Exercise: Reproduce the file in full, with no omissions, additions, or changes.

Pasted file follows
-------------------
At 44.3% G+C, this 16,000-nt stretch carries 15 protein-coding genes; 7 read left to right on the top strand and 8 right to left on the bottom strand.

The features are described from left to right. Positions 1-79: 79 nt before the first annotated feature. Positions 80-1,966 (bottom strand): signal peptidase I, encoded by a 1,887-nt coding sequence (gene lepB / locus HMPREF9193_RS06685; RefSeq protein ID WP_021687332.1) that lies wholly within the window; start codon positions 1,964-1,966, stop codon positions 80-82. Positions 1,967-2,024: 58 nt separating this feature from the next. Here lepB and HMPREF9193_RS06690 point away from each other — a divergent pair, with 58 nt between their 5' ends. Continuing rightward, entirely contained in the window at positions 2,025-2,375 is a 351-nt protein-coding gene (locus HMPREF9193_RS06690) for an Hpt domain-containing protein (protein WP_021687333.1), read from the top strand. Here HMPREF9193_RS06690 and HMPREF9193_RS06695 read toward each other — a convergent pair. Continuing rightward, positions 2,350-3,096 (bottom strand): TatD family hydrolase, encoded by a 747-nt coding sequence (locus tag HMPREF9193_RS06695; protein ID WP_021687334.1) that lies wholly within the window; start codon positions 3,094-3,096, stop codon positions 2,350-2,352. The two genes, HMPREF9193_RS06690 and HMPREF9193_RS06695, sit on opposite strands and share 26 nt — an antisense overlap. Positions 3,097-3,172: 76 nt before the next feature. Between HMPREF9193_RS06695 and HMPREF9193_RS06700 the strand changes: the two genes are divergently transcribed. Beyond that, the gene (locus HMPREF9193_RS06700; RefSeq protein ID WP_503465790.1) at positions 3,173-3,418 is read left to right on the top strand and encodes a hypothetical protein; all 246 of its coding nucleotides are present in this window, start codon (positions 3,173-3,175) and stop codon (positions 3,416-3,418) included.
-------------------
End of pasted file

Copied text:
At 44.3% G+C, this 16,000-nt stretch carries 15 protein-coding genes; 7 read left to right on the top strand and 8 right to left on the bottom strand.

The features are described from left to right. Positions 1-79: 79 nt before the first annotated feature. Positions 80-1,966 (bottom strand): signal peptidase I, encoded by a 1,887-nt coding sequence (gene lepB / locus HMPREF9193_RS06685; RefSeq protein ID WP_021687332.1) that lies wholly within the window; start codon positions 1,964-1,966, stop codon positions 80-82. Positions 1,967-2,024: 58 nt separating this feature from the next. Here lepB and HMPREF9193_RS06690 point away from each other — a divergent pair, with 58 nt between their 5' ends. Continuing rightward, entirely contained in the window at positions 2,025-2,375 is a 351-nt protein-coding gene (locus HMPREF9193_RS06690) for an Hpt domain-containing protein (protein WP_021687333.1), read from the top strand. Here HMPREF9193_RS06690 and HMPREF9193_RS06695 read toward each other — a convergent pair. Continuing rightward, positions 2,350-3,096 (bottom strand): TatD family hydrolase, encoded by a 747-nt coding sequence (locus tag HMPREF9193_RS06695; protein ID WP_021687334.1) that lies wholly within the window; start codon positions 3,094-3,096, stop codon positions 2,350-2,352. The two genes, HMPREF9193_RS06690 and HMPREF9193_RS06695, sit on opposite strands and share 26 nt — an antisense overlap. Positions 3,097-3,172: 76 nt before the next feature. Between HMPREF9193_RS06695 and HMPREF9193_RS06700 the strand changes: the two genes are divergently transcribed. Beyond that, the gene (locus HMPREF9193_RS06700; RefSeq protein ID WP_503465790.1) at positions 3,173-3,418 is read left to right on the top strand and encodes a hypothetical protein; all 246 of its coding nucleotides are present in this window, start codon (positions 3,173-3,175) and stop codon (positions 3,416-3,418) included.